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Gray zone: who will care for Thailand’s elderly?

/ 01:47 PM July 06, 2016
This photo taken on March 3, 2016 shows men and women participating in daily exercises at the elderly day care center in Bangkok. Adult children in Thailand often care for their parents, with the importance of filial responsibility drummed into kids at an early age. But these duties are getting tougher, with the share of elderly Thais expected to double over the next half century to some 17 million people, shrinking the workforce and placing a huge burden on the welfare and medical systems. / AFP PHOTO / LILLIAN SUWANRUMPHA / TO GO WITH: Thailand-health-society-economy, FEATURE by Sally Mairs

This photo taken on March 3, 2016 shows men and women participating in daily exercises at the elderly day care center in Bangkok. Adult children in Thailand often care for their parents, with the importance of filial responsibility drummed into kids at an early age. But these duties are getting tougher, with the share of elderly Thais expected to double over the next half century to some 17 million people, shrinking the workforce and placing a huge burden on the welfare and medical systems. AFP PHOTO

BANGKOK, Thailand — As he wheels his 77-year-old aunt away from Bangkok’s first day center for the elderly, Nakhon reflects on the familial duties that oblige him to juggle night-shift work and care for his aging relative.

It is an increasingly common predicament in rapidly graying Thailand, where a demographic shift is straining social mores and threatening upheaval for the economy.

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“She raised me when I was little so now I will take care of her when she’s old. It’s our culture,” explained 35-year-old Nakhon Thianprasert.

Adult children in Thailand often care for their aging parents — a responsibility drummed into kids from an early age.

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But these duties are getting tougher, with the share of Thais over 65 expected to surge from seven to 17 million people over the next three decades, shrinking the workforce and placing a huge burden on the welfare and medical systems.

While other Asian countries with elderly populations — such as Japan and Singapore — have the money to plan for welfare, middle-income Thailand is getting old before it gets rich.

Thailand’s warm weather and abundance of luxury retirement homes makes it a top destination for Western retirees. But the concept is taboo locally.

Nakhon’s community in Bangkok’s northeastern outskirts is working towards a compromise solution.

Using donations, they run a small center where children can drop off their parents during the day while they go to work or run errands.

Earlier this year, the middle-class neighborhood flipped an unused building into a brightly-painted room equipped with a few beds, several rows of plastic chairs and simple exercise equipment.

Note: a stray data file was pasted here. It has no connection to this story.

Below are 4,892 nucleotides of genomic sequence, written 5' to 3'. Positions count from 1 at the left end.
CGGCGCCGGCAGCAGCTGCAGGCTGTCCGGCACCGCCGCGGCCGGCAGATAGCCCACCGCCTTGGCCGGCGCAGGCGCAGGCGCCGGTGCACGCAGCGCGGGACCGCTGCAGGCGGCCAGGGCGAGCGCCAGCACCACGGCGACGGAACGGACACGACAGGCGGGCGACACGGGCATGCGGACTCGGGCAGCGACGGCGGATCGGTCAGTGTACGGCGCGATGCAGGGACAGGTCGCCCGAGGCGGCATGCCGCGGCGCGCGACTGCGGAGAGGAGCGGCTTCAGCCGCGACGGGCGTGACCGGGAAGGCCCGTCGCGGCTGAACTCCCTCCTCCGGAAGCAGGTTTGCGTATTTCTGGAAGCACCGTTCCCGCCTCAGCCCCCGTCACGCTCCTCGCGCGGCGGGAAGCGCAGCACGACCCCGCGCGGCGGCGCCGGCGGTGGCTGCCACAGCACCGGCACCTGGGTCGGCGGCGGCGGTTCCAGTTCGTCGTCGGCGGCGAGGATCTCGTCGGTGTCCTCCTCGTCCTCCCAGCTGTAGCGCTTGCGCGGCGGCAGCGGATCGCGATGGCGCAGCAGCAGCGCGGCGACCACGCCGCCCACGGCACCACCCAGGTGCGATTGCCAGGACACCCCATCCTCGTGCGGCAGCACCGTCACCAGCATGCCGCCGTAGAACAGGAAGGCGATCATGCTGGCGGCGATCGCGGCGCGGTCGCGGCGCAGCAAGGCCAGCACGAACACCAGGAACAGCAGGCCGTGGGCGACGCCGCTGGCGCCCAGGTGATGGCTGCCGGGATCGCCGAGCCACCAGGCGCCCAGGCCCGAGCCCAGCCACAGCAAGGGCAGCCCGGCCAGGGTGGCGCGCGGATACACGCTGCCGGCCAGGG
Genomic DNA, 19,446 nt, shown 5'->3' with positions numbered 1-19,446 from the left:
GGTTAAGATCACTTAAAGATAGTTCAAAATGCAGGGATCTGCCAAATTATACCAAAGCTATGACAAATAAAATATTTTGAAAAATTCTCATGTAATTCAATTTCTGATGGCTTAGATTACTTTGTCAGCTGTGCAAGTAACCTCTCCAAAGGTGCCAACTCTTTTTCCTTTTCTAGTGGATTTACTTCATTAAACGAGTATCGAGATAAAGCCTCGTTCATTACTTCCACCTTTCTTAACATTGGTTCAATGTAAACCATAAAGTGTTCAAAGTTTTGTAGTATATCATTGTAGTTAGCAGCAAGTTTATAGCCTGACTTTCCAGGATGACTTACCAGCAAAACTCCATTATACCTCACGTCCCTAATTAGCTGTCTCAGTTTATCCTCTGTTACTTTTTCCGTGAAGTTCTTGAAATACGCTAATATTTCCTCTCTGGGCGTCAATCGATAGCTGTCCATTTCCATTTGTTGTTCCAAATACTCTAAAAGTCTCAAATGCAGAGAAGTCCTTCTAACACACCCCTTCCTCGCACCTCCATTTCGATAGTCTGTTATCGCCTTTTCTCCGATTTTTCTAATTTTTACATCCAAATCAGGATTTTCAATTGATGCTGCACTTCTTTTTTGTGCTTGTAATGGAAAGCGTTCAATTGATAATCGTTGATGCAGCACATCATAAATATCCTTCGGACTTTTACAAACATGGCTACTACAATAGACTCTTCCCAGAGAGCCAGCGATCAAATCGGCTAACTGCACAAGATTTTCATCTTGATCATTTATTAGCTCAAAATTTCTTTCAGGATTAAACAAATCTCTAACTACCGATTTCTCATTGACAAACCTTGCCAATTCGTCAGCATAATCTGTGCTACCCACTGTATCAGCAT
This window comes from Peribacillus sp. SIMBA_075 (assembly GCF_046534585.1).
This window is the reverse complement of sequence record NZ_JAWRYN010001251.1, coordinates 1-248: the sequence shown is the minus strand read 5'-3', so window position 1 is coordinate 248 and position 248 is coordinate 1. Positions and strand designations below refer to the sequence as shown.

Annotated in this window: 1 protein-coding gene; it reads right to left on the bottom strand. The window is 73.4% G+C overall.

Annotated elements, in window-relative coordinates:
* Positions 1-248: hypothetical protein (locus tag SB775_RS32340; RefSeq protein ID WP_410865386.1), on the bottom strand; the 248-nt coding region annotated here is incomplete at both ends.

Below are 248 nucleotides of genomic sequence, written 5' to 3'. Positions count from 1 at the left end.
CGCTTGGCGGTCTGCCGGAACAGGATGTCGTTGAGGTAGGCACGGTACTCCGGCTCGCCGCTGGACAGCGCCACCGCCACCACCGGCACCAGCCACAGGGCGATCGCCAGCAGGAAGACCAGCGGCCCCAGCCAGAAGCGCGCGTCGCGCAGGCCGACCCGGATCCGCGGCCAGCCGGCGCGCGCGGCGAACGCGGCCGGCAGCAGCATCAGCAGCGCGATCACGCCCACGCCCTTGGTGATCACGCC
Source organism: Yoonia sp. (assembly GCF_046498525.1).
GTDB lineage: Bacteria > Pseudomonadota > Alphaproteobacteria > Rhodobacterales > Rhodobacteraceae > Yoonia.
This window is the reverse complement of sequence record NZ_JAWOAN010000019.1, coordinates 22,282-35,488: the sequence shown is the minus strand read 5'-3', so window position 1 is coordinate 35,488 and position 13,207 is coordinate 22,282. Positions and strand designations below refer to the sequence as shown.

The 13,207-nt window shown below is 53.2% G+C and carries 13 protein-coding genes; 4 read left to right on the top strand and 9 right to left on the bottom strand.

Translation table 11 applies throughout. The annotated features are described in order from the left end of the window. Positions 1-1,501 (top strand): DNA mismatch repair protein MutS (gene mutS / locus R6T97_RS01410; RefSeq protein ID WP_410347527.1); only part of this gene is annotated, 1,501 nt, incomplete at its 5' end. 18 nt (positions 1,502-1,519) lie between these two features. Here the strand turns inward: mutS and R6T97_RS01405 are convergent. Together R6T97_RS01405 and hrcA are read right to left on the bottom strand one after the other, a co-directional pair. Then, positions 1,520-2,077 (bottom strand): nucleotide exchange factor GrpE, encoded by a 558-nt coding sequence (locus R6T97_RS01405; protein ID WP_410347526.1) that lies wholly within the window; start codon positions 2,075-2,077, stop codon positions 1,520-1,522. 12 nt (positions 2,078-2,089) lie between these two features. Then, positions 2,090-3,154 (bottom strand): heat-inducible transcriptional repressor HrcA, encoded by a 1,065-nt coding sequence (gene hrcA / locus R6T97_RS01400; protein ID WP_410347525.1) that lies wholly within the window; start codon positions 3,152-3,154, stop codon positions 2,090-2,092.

Nurses and volunteers offer activities like sewing, painting and singing — plus a much-needed opportunity to socialize.

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“It is much better than staying home where I always just watch TV and do nothing”, said Nakhon’s aunt, Boonrod Khamhomkul, who suffers from diabetes and is not able to walk on her own.

The $20 pension

The center’s head nurse, Larita Chobpradith, goes door-to-door to around the neighborhood to check on older residents and introduce them to the daycare concept.

“Elderly people who have health problems don’t need to be bed-bound any more. That way their relatives can also do their own thing and they won’t be stressed,” she said.

Thailand’s rapid economic development, coupled with a successful contraceptive campaign in the 70s, set the country on the path to aging — a demographic transition that has taken some other developed countries up to 100 years.

But Thailand has only had a few decades to prepare for that shift and some 20 million Thais — a quarter of the population — do not have retirement savings and can only count on a paltry $20 a month state pension.

While the kingdom does offer a universal healthcare scheme, many elderly people, especially those in rural areas, struggle to access it, said Sutayut Osornprasop, the author of a recent World Bank report on aging in Thailand.

He said more state support for community care programs would help ensure no one is falling through the cracks.

“In communities that are interested in elderly issues, we see very good results,” he told AFP. “We need to think about the approach of community-based healthcare.”

Old man of the Mekong

Thailand’s shrinking work force also threatens to weigh down the country’s already slumping economy.

Neighboring nations like Myanmar and Cambodia, whose populations are young, are positioned to become increasingly appealing options to foreign investors looking for cheap labor.

One solution, according to Kirida Bhaopichitr, a researcher at a Thai think tank, is to shift the country’s economy away from agriculture towards services, giving elderly people opportunities to remain in the workforce.

“As Thailand ages the service sector could be a future engine of growth”, she said.

The country is also considering raising the retirement age and creating tax incentives for businesses to hire older workers.

Community leader Tanapol Petchmali, 64, was behind the first elderly daycare center, but says more changes are needed.

“One day while I was working, I walked out here and saw an old woman carrying a bag and crying,” he told AFP, explaining that the grandmother had been kicked out of her home and had nowhere to go.

“That was the starting moment that made me feel that if we kept letting this happen in the society, it would be trouble for sure.”

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TAGS: Bangkok, demography, Grey zone, news, Old Age, Thailand
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